ERIC Number: ED262979
Record Type: Non-Journal
Publication Date: 1983
Reference Count: N/A
The Effects of Three Instructional Techniques on the Problem-Solving Ability of General Education Mathematics Students at the Junior College Level.
Payne, Harry E., Jr.
The study was designed to investigate: (1) the relative effectiveness of three techniques for teaching verbal problem solving to general education mathematics students in a junior college; and (2) the relationships between various student variables and problem-solving ability after treatment. Three classes (N=72) at Florida College were randomly assigned to treatment: flow charting (as employed in programming problems for a computer), heuristic (a method built around Polya's approach), or structure questioning (an approach designed by Phillips and Soriano). Pretests were given at the beginning of spring semester, followed immediately by the treatment for ten class periods. Posttests were given during the next two periods, with retention tests 11 weeks later. Significant increases were found from pre- to posttest for all three groups on typical problems. There were no significant differences between groups on posttests and retention tests. Three significant aptitude-treatment interaction effects were found, favoring the heuristic treatment for low achievers. No significant differences between groups were found from pre- to posttest on the novel problems; however, scores between groups were significantly different on the pretests. It was concluded that any of the three techniques might be used to aid junior college students' problem-solving ability. (MNS)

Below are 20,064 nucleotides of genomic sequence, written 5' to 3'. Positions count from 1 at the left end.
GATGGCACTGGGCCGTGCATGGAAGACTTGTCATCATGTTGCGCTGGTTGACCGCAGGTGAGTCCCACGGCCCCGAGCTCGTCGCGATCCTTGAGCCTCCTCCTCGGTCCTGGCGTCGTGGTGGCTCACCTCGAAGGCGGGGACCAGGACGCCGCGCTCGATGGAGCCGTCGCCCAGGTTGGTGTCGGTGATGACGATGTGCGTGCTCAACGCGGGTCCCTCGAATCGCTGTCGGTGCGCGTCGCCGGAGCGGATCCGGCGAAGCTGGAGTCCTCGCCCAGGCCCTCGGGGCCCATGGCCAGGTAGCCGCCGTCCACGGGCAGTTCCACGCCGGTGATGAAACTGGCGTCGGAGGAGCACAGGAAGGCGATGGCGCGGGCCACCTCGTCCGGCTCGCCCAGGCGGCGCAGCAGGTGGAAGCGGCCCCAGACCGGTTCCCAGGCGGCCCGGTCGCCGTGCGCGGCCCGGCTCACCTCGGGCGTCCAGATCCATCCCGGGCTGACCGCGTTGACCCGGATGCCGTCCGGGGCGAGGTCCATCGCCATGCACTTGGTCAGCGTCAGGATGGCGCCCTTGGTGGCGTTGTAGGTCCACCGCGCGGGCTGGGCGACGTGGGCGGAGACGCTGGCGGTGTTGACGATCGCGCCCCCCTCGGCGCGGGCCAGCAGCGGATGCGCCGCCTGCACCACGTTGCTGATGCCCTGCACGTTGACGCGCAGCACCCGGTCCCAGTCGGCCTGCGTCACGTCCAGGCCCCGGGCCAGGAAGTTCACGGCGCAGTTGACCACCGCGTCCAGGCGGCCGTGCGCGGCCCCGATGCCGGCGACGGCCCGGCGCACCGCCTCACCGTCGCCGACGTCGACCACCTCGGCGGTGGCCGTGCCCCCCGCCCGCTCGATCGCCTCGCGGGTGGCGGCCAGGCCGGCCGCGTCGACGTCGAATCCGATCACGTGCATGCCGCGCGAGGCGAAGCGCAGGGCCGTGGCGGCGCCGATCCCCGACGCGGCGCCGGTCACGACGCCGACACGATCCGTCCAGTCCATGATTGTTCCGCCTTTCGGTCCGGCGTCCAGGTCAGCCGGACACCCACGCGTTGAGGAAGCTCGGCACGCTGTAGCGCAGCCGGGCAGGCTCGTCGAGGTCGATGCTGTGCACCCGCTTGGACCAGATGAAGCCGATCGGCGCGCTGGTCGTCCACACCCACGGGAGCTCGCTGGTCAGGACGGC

Publication Type: Reports - Research
Education Level: N/A
Audience: Teachers; Practitioners
Authoring Institution: N/A